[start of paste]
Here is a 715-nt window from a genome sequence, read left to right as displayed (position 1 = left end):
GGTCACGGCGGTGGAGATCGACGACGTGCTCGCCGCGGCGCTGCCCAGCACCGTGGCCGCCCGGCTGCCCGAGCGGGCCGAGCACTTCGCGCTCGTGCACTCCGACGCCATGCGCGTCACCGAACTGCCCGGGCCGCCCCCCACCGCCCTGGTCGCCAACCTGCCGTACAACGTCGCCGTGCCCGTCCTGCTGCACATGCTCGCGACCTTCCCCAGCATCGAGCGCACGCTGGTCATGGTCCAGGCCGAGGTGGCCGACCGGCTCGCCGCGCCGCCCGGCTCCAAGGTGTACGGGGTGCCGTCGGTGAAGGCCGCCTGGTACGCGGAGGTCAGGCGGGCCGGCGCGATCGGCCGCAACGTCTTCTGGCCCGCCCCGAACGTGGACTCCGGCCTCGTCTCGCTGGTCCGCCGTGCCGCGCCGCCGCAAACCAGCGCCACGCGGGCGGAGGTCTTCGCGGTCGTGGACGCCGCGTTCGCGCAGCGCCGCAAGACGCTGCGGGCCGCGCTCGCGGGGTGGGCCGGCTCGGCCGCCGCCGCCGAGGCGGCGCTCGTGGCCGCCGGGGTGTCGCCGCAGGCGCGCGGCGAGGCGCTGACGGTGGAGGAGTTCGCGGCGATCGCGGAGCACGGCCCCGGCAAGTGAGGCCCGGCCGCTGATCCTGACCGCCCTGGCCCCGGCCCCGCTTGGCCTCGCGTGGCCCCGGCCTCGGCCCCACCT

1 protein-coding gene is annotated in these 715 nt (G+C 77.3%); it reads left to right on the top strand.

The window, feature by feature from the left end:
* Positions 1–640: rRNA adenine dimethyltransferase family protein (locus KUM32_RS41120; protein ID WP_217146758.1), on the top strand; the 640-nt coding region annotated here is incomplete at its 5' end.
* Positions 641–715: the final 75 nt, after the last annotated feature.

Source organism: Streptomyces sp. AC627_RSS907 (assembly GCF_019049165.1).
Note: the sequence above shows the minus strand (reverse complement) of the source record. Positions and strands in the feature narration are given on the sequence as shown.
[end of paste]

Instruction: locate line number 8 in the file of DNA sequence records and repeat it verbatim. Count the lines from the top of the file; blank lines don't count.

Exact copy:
Note: the sequence above shows the minus strand (reverse complement) of the source record. Positions and strands in the feature narration are given on the sequence as shown.